B.C. paramedics have been on a work-to-rule strike since April 1, but matters boiled over on Tuesday when a group of 50 paramedics from Sea to Sky, Lower Mainland and the Interior formed a blockade along the road to the Whistler Sliding Centre.
They stopped vehicles to hand out literature, including vehicles full of athletes headed to the Olympic venue, but allowed them to continue driving after informing them of the reasons for their strike.
There are several reasons why paramedics are upset, according to Bill Jones (BJ) Chute, the Director of Public Education for the paramedics and spokesperson for the union members on the site.
The first is in relation to the B.C. Ambulance Services' (BCAS) request to have Olympic test events declared an essential service, at a time when the paramedics are on strike for better wages and working conditions. Olympic events are already considered an essential service by the province, but the BCAS wanted clarification from the Labour Relations Board of B.C. that the designation included test events like this week's International Training Week as well as the actual Games.
"The fact is that we have just as many ambulances designated to this event as to the entire community of Whistler," said Chute. "There are communities that have next to no service, and yet we have two ambulances designated for this event while other towns make do with less."
The initial strike was over compensation, but both sides have agreed to a three per cent wage increase and have tentatively agreed to a 1.2 per cent labour market adjustment if the funding can be found in the organization's budget - such as cutting overtime hours for full time staff, which is also a contentious idea in some quarters. There are still issues like signing bonuses and compensation for rural ambulance services where paramedics are paid infrequently when they are called into action, but the two sides are in mediation.
Currently Paramedics are paid $2 an hour when they are on call, although that wage goes up when they are responding to emergency calls.
Chute says it's frustrating that talks have gone on this long and says that members are prepared to continue to work to rule - only answering emergency calls and forgoing other assignments - through the Olympics if necessary. For that matter, he says the paramedics are still in the dark about Olympic plans, although the BCAS has told the media that they do have a plan in place.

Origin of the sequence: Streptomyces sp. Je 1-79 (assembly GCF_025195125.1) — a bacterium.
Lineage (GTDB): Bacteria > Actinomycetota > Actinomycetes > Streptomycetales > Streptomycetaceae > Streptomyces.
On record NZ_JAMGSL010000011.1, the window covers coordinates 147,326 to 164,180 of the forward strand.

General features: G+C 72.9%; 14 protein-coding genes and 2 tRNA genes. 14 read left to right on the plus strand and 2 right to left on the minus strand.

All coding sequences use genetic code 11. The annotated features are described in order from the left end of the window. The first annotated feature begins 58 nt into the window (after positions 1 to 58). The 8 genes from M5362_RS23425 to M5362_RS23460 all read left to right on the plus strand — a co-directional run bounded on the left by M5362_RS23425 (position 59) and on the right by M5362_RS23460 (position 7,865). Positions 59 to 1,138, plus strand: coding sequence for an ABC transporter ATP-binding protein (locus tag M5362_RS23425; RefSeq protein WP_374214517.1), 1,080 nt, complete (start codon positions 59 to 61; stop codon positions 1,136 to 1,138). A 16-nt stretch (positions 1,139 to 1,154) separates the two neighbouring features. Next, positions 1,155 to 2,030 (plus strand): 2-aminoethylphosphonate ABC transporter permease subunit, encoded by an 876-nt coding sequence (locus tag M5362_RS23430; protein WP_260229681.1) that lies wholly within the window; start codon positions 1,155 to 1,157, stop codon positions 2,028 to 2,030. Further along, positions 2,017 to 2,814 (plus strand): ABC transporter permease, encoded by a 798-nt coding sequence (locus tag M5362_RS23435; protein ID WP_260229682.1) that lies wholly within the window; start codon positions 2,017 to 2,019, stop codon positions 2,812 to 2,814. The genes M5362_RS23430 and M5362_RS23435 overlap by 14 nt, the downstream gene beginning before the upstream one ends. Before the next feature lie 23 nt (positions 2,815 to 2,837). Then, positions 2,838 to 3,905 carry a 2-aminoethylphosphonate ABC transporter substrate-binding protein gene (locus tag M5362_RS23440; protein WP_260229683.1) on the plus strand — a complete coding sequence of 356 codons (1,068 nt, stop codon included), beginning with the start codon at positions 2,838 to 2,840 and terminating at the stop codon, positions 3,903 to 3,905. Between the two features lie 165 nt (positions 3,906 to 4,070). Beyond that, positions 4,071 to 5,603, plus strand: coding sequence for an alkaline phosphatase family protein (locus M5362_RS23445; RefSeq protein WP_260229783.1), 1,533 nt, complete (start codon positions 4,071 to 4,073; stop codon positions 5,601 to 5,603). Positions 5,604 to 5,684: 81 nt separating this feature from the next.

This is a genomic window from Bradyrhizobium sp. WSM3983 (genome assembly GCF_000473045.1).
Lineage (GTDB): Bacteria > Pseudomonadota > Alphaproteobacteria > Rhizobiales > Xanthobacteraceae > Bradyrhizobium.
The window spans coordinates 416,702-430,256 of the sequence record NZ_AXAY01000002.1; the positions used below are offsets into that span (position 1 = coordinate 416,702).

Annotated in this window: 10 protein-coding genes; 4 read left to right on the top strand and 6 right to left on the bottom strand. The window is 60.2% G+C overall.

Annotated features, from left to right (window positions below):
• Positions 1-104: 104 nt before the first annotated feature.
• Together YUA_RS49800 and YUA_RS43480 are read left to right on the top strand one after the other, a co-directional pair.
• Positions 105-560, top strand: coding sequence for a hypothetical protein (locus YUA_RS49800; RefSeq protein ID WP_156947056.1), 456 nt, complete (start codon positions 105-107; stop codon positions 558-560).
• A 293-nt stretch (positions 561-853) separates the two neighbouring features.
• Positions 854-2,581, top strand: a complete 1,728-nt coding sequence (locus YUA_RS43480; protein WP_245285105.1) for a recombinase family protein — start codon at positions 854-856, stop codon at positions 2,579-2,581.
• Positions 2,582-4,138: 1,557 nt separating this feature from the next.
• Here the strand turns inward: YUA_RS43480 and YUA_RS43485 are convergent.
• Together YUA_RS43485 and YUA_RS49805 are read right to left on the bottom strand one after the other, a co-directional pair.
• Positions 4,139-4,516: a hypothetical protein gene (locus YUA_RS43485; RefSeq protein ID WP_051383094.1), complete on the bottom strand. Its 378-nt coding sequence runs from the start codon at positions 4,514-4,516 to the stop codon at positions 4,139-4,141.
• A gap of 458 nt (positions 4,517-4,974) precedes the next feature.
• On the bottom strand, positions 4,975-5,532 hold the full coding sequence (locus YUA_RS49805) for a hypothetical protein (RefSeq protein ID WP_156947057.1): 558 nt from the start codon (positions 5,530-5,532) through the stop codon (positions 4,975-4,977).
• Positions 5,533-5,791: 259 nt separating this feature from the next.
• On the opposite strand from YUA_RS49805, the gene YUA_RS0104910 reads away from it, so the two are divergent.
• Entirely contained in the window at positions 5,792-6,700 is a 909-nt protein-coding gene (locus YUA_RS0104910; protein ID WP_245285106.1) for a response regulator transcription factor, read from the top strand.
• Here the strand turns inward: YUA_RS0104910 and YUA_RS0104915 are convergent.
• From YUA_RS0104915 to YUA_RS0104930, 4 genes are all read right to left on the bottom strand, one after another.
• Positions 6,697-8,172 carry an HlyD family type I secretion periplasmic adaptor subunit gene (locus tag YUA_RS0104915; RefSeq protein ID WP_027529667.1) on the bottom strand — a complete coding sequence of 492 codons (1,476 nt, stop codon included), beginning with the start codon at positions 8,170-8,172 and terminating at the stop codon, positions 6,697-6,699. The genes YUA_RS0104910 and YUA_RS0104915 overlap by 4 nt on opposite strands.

"There's no plan that we've been made aware of for paramedics during the Games," said Chute. "We don't know how many ambulances we have to provide, where they're going to come from, how many paramedics will be working, where they're going to stay and eat, how they're going to travel if we're rotated through the venues, all those kinds of things.
"I want to emphasize that we're not anti-Olympics, we were as excited as anyone when we won the Olympics. It's our employer who has stalled here, the B.C. Ambulance Service and the province."
Chute says that his members are prepared to carry on the picket for all three weeks of training at the sliding centre if need be, and expects there will be some type of presence unless the dispute is settled and strike lifted.
"The vast majority of people are accommodating and support what's happening, although a few people were upset (at the picket line)," Chute said.
"I don't know what kind of presence we're going to have day-to-day, but there will be more protests over the next three weeks. It's up to us to keep the picket going as best as we can."
The RCMP did attend the picket line on Tuesday in response to complaints that picketers were blocking Whistler Blackcomb's maintenance yard as well as access to the sliding centre. The protesters complied by moving members out of the way.